holidays and spend the night. I never saw my brother and sisters when I went back. I did find out that when I was five that my mother had given 
birth to a daughter. The daughter went from the hospital right into foster care.

After a couple of years I did see my brother and sister at the foster picnics, and sometimes on my birthday. My mother was at a few of the picnics 
which confused my sister. We was shortly after one of the picnics that I stopped being able to see my sister. My brother lived in the same town and 
I did see him at playgrounds with his foster family. I never did get to see my older siblings. I never knew about my sister that was less than two 
years older than me, or my brother that was three years older. They had lived with an Aunt from before I was born.

My life as a foster child was confusing. I never knew my biological father so it was easier to have a foster father. Growing up foster with a birth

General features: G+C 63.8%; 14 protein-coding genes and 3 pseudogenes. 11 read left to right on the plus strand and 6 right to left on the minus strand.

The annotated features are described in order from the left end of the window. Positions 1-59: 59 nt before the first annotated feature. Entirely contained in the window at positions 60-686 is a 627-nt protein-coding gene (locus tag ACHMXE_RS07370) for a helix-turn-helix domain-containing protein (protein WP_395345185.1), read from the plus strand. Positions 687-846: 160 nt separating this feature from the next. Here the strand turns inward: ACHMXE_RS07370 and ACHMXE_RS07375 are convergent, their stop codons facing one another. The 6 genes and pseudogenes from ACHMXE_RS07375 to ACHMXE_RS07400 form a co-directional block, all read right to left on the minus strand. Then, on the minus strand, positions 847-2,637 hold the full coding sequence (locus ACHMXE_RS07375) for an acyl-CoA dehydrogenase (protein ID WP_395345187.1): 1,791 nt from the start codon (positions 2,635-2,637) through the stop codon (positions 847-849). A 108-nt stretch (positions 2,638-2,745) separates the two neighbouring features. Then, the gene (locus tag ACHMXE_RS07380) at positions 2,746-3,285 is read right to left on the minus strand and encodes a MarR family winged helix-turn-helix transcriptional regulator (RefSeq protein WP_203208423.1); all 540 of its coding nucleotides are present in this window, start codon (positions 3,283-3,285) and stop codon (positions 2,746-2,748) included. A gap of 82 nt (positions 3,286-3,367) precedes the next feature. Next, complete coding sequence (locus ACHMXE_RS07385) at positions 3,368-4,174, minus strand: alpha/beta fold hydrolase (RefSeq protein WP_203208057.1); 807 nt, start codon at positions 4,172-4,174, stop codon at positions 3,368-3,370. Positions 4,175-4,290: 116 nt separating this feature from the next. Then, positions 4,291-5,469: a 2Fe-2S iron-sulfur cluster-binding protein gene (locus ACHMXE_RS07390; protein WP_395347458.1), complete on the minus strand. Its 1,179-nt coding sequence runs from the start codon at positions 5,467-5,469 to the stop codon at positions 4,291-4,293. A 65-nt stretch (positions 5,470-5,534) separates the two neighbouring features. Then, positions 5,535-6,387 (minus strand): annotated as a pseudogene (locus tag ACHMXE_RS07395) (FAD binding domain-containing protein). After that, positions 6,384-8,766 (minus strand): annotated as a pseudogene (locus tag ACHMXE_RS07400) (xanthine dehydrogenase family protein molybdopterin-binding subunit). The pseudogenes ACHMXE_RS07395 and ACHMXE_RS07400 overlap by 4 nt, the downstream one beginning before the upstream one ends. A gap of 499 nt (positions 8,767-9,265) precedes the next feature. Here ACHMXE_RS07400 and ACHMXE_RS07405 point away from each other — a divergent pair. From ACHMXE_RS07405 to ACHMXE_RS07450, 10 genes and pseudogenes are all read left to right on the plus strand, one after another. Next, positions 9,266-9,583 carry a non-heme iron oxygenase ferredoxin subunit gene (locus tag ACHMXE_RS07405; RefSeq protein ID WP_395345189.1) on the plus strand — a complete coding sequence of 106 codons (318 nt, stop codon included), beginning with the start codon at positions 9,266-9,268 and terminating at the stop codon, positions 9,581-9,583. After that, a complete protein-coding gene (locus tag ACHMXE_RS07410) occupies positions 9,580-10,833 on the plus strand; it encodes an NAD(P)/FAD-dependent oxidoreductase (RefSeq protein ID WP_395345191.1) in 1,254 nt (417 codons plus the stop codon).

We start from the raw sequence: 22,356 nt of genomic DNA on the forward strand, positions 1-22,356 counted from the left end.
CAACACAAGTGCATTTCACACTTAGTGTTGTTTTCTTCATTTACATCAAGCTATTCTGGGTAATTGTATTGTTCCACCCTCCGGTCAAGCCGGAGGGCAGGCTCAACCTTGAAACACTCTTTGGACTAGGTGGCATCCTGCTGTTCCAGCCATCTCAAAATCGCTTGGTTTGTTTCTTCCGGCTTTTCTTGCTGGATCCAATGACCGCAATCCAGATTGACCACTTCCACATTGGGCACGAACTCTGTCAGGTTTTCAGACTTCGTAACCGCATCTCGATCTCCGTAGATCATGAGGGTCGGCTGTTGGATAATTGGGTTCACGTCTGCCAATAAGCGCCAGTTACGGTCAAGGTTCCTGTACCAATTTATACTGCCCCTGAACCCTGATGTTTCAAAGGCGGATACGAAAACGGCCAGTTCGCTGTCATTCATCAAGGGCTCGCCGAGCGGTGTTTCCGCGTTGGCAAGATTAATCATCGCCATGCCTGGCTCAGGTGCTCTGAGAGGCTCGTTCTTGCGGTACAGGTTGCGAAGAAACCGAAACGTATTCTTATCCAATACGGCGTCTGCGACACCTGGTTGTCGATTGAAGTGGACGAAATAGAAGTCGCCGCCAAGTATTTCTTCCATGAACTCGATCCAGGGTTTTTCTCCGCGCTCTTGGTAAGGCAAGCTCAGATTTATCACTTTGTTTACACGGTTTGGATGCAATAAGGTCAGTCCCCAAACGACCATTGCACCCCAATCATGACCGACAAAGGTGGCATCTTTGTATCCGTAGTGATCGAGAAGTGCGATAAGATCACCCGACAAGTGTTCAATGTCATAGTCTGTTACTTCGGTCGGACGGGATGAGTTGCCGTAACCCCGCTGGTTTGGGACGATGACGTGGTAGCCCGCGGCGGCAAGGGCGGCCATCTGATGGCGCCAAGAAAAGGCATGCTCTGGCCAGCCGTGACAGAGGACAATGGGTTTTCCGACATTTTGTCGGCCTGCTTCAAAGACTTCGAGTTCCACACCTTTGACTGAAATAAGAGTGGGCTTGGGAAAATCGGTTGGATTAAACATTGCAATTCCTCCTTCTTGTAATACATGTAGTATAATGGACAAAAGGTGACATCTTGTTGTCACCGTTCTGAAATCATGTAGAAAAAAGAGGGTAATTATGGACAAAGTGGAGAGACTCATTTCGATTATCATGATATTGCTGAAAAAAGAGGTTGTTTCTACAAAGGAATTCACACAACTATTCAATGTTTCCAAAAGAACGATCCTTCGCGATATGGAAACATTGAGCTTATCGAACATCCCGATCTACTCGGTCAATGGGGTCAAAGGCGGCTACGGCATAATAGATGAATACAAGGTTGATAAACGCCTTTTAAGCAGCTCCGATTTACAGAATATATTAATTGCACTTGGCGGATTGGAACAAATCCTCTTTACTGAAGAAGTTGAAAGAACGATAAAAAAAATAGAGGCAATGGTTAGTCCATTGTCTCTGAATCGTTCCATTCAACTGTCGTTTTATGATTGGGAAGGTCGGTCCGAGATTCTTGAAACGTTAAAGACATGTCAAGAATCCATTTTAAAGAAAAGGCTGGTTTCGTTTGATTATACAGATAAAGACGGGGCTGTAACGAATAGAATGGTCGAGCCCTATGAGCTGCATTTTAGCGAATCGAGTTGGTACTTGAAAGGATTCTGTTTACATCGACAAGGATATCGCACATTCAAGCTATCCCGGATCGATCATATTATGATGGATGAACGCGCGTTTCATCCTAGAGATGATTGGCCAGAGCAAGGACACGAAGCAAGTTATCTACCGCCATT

mother, and a foster mother was confusing. I felt that if I did not have loyalty to my foster mother it would be harder for me. People always asked 
my why my last name was different. I would say I am in foster care and same day I will be adopted. I would say that because my mother would not 
sign I had to wait until I was 18.

It was like two worlds for me. My foster father’s family never asked me about my biological parents, my foster mother’s family would always ask me 
how my mother was doing. Of the seven children at the foster family house two I became close with. They would introduce me as their brother, the 
other’s I was their foster brother.

I was treated well and was lucky to be with such a nice and loving family. The problem was I wanted to be a whole of one family, not a half of two 
families. I believed that when I was 18 I would be adopted. No one ever told me that this would happen, I assumed that was the only reason I was 
not adopted. As I got closer to 18 it was coming clear that adoption was not going to happen. I had no idea what was going to happen to me. No 
one ever talked about it, including Children and Youth. I had to build some walls to handle the pain.

When I was 15 I had to have part of my heel bone removed because of a bone infection. It would change the choices I could make later. When I